Reverend Bachelder participates in the formation of the National Association of Congregational Christian Churches. Since the Oregon City church is far away from the other 100 affiliated churches, the church begins to cooperate with the Unitarian Association in religious education and summer family conferences. Church membership is reported to reach 760.
A large group of congregants leaves believing that Atkinson is too liberal.
The church building’s smaller southwest tower is removed in the mistaken belief that it would cure a persistently leaky roof.
The Unitarian Universalist Association is formed and Atkinson Memorial Congregational Church votes to become a member of this association.
June 29, 1966
Members of the fellowship oriented group within the church propose that the name of the church be changed and the building be sold and a more modern one erected in a new residential district. When this proposal is rejected, 40 members leave and form the South Park Unitarian Fellowship in West Linn.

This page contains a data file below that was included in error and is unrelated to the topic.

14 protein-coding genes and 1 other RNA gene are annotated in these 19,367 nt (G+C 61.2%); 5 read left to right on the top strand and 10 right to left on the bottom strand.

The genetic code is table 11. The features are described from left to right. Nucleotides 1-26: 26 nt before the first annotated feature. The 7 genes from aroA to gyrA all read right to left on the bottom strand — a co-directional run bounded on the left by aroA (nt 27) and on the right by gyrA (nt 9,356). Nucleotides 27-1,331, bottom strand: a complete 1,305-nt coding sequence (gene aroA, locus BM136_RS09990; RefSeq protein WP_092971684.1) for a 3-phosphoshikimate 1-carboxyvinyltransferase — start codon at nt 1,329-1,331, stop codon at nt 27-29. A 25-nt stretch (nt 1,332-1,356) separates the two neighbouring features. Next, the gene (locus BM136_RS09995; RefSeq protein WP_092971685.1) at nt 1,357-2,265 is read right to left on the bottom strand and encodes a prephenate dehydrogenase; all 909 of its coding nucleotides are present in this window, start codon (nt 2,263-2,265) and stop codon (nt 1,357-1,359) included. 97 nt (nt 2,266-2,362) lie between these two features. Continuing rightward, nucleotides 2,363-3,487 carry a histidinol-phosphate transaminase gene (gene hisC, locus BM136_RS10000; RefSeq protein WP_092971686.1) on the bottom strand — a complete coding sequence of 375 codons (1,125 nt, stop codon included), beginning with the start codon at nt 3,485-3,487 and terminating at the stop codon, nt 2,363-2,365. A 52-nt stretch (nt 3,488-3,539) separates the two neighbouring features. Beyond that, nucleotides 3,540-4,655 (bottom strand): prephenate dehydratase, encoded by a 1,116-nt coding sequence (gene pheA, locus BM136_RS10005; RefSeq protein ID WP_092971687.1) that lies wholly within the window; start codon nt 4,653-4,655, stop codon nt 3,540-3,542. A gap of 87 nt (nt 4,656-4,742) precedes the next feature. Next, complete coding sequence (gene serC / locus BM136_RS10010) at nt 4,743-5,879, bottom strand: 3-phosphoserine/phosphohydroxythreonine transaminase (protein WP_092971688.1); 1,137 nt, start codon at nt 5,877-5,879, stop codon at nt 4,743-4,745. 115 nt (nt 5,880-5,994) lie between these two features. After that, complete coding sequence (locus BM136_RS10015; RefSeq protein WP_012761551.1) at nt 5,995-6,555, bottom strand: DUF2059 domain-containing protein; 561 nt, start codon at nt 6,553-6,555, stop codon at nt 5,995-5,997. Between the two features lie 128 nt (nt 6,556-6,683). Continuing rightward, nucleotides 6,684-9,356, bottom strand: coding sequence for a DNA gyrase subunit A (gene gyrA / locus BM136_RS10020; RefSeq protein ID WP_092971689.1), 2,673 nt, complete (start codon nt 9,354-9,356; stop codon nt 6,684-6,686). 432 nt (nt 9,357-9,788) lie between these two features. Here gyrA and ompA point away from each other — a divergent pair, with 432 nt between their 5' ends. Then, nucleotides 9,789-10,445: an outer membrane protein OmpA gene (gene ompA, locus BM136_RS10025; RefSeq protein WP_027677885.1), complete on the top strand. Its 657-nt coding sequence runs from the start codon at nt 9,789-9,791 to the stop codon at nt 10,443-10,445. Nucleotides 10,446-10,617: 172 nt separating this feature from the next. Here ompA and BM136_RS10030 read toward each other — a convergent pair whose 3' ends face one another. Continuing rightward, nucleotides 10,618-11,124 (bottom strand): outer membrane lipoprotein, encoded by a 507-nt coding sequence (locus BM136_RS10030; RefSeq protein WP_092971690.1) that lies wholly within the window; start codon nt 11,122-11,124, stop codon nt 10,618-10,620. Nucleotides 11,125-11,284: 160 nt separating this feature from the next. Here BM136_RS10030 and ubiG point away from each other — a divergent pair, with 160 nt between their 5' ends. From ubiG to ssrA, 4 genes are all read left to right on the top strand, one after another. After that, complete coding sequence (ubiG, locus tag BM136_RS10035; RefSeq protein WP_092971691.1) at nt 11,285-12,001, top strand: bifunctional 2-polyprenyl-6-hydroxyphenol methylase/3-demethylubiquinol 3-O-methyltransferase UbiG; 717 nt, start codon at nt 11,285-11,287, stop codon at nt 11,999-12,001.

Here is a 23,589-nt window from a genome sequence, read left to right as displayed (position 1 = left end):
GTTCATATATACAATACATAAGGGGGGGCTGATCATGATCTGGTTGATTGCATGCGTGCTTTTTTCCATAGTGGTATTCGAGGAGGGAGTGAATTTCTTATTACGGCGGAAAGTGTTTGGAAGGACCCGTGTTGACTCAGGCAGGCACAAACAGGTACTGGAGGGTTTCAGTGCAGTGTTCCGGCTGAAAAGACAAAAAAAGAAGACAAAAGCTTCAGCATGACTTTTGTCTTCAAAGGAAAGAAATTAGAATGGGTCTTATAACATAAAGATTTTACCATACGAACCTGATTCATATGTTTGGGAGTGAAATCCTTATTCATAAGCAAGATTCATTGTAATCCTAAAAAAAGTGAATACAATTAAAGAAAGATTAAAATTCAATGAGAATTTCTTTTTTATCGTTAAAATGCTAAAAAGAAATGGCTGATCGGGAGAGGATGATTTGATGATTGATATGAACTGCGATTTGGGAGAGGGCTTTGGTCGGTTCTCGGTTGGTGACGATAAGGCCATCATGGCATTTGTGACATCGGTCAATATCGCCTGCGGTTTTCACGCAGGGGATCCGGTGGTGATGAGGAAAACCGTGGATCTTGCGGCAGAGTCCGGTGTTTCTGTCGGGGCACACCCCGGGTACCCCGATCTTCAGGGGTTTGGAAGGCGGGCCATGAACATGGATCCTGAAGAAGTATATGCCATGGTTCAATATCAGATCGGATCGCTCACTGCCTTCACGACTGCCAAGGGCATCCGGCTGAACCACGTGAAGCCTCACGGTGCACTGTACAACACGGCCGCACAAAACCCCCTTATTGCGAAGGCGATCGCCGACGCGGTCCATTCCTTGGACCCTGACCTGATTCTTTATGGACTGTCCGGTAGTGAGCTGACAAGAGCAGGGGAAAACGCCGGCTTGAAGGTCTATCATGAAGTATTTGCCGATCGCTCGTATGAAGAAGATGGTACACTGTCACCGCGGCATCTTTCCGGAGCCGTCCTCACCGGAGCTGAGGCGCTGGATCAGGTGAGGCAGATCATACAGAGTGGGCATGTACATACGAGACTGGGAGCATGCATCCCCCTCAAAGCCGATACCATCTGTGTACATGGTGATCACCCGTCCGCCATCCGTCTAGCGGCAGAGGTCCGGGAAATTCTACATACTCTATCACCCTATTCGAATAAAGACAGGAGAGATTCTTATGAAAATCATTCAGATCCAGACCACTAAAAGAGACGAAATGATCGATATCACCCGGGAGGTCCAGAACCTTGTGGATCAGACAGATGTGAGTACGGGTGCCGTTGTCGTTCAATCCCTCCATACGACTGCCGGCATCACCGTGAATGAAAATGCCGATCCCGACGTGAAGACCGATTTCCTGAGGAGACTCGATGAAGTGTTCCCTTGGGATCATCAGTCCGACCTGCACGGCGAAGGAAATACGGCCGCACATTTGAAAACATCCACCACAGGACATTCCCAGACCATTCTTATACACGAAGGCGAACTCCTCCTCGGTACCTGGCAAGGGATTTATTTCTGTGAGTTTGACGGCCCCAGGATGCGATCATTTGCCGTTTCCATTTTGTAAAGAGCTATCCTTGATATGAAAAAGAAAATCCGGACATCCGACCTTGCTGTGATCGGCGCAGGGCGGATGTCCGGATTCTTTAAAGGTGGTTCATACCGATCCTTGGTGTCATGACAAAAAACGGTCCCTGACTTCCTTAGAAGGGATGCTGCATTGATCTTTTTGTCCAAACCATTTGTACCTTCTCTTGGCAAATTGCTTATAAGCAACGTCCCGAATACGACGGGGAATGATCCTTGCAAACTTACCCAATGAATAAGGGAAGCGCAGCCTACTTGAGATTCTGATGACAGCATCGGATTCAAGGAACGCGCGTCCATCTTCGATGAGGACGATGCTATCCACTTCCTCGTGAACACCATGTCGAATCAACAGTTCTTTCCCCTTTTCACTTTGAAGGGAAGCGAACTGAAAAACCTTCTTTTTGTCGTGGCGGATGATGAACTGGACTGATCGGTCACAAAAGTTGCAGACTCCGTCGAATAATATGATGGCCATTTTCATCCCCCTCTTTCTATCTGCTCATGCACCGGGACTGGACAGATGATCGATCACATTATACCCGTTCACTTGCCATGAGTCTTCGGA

Reverend Bachelder resigns after 25 years of service to the oldest free church in the West, to become minister of the First Parish Church in Plymouth, Massachusetts, the oldest one in the East.
Reverend Robert Bowman, a Unitarian Universalist, is called to become Atkinson’s settled minister.
Efforts are initiated to arrest a decline of membership from 760 in 1955 to 266 in 1971. They include circle suppers, a media discussion group, revival of the religious education program and strengthened connections with Clackamas Community College.
Reverend Bowman dies suddenly of a heart attack. His death comes at a critical time for the congregation – a time when they are facing financial problems and waning membership.